Wow. I didn't expect to see Republicans and Democrats vying to see which party can appear to be the most protectionist (wink, wink). This essay argues that it is Republicans, not Democrats, who oppose free trade and that protectionist policies put into place by conservative administrations have made us stronger. The author is "a trade lawyer, was a deputy trade representative in the Reagan administration and the treasurer of Bob Dole’s 1996 presidential campaign":
Grand Old Protectionists, by Robert E. Lighthizer, Commentary, NY Times: Now that John McCain is ... the presumptive presidential nominee of the Republican Party, he can ...start worrying about winning over conservatives. ...
To prove his bona fides as a conservative, Mr. McCain and his defenders often cite his support for free trade. ... Mr. McCain may be a conservative. But his unbridled free-trade policies don’t help make that case.
Free trade has long been popular with liberals, and it remains so with liberal elites today. ... Ted Kennedy supported the advance of free trade. President Bill Clinton fought hard to win approval of the North American Free Trade Agreement. ...Barack Obama is careful to express qualified support for free trade, even when stumping in the industrial Midwest.
Moreover, many American conservatives have opposed free trade. Jesse Helms, the most outspoken conservative in the Senate for three decades, was no free trader. Neither was Alexander Hamilton, who could be considered the founder of American conservatism.
For almost 100 years after the Civil War, the Republican Party (led by men like Lincoln and McKinley) was overtly protectionist. Theodore Roosevelt, a hero of John McCain’s, wrote that “pernicious indulgence in the doctrine of free trade seems inevitably to produce fatty degeneration of the moral fiber.” ...
If you watched the Republican presidential debates ... you might believe that Ronald Reagan ... was a pure free trader. During a debate in Michigan, for example, Mr. McCain said that President Reagan “must be spinning in his grave” to hear Republicans expressing concerns about free trade. But ... President Reagan often broke with free-trade dogma. He arranged for voluntary restraint agreements to limit imports of automobiles and steel... He provided temporary import relief for Harley-Davidson. He limited imports of sugar and textiles. His administration pushed for the “Plaza accord” of 1985 ... that made Japanese imports more expensive by raising the value of the yen.
Each of these measures prompted vociferous criticism from free traders. But they worked. By the early 1990s, doubts about Americans’ ability to compete had been impressively reduced.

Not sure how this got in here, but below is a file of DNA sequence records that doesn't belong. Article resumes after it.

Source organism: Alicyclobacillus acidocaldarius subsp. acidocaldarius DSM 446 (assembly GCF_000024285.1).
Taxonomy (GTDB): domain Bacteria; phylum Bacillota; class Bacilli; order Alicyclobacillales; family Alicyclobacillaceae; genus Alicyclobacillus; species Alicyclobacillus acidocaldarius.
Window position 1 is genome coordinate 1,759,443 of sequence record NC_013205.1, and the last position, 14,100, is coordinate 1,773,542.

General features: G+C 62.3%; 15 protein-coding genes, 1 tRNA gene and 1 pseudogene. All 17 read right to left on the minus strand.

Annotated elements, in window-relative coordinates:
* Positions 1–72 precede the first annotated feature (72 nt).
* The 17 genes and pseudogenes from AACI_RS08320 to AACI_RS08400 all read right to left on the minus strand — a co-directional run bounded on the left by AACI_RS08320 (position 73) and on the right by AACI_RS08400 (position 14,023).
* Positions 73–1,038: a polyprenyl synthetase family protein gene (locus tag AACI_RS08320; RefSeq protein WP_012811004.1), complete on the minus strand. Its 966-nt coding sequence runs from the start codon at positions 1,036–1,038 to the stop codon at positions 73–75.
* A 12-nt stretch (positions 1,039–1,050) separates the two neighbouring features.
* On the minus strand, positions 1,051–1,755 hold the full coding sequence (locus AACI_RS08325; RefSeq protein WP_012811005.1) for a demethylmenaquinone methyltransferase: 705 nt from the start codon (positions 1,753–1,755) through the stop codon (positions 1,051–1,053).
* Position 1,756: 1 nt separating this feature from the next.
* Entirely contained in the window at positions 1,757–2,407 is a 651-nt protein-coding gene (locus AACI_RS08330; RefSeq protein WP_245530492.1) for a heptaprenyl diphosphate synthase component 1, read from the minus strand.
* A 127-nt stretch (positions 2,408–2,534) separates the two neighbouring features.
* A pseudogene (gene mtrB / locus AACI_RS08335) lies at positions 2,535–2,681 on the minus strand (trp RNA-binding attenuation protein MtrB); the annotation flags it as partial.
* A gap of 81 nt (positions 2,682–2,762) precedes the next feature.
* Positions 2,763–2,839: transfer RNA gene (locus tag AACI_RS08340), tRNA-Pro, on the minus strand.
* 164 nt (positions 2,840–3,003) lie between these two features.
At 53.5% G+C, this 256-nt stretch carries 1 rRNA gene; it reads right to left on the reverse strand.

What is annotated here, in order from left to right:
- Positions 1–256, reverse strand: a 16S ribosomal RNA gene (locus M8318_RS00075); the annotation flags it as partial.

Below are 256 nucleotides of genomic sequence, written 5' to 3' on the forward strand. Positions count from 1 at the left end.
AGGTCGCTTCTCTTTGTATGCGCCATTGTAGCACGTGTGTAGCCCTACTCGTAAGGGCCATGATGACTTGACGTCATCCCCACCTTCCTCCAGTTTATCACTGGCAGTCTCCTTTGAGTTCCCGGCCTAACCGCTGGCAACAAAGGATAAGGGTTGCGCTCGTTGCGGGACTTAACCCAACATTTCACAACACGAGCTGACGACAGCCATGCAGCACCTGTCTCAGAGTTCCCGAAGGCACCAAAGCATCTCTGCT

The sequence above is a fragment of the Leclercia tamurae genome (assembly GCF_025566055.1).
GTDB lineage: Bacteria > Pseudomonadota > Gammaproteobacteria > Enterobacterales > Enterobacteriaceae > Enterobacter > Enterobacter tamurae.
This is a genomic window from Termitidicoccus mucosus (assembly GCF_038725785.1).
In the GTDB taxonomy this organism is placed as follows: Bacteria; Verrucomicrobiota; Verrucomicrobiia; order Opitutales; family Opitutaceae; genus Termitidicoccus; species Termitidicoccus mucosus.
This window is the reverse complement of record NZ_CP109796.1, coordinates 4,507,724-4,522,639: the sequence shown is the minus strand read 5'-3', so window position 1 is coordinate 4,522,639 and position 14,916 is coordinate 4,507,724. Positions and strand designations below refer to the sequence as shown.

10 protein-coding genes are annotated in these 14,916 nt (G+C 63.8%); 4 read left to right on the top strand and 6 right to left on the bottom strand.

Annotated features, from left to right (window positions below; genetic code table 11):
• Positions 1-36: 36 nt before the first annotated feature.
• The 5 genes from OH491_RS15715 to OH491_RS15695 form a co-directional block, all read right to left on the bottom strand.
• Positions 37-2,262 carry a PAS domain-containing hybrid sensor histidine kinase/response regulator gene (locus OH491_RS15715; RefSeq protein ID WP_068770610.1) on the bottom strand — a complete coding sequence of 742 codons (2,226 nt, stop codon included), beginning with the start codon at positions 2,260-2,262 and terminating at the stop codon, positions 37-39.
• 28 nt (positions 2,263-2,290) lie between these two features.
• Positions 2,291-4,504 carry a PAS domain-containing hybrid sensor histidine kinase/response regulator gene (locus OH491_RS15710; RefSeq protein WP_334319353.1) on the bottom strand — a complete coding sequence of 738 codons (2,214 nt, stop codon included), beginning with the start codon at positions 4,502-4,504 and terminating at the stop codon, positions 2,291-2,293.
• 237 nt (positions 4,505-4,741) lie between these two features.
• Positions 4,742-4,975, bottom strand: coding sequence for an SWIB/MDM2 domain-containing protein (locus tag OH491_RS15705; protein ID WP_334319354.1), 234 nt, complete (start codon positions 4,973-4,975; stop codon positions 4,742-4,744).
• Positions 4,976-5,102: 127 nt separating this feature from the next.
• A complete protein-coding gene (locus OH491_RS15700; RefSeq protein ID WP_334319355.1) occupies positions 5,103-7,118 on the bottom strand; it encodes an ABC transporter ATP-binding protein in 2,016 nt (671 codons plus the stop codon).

President Reagan’s pragmatism contrasted strongly with the utopian dreams of free traders. ... Anglo-American conservatism has rejected ivory-tower theories that disregard the realities of everyday life.
Modern free traders, on the other hand, embrace their ideal with a passion... They allow no room for practicality, nuance or flexibility. ... They oppose any trade limitations, even if we must depend on foreign countries to feed ourselves or equip our military. They see nothing but dogma — no matter how many jobs are lost, how high the trade deficit rises or how low the dollar falls.
Conservative statesmen from Alexander Hamilton to Ronald Reagan sometimes supported protectionism and at other times they leaned toward lowering barriers. But they always understood that trade policy was merely a tool for building a strong and independent country with a prosperous middle class.
Free traders like Mr. McCain instead rely too often on the notion that we should change the country to suit their trade policy — an approach that is not in the best traditions of American conservatism.
If Republicans want to label themselves as the party of protectionists (more walls!), that's fine with me. But attributing the strength of the US economy in the 1990s to the protectionist policies of the Reagan administration is more than a bit of a stretch. We're not sure why the economy took off in the 1990s, but it wasn't from protectionist policies for Harleys and sugar, or anything else.
Posted by Mark Thoma on Thursday, March 6, 2008 at 12:23 AM in Economics, International Trade, Policy, Politics |
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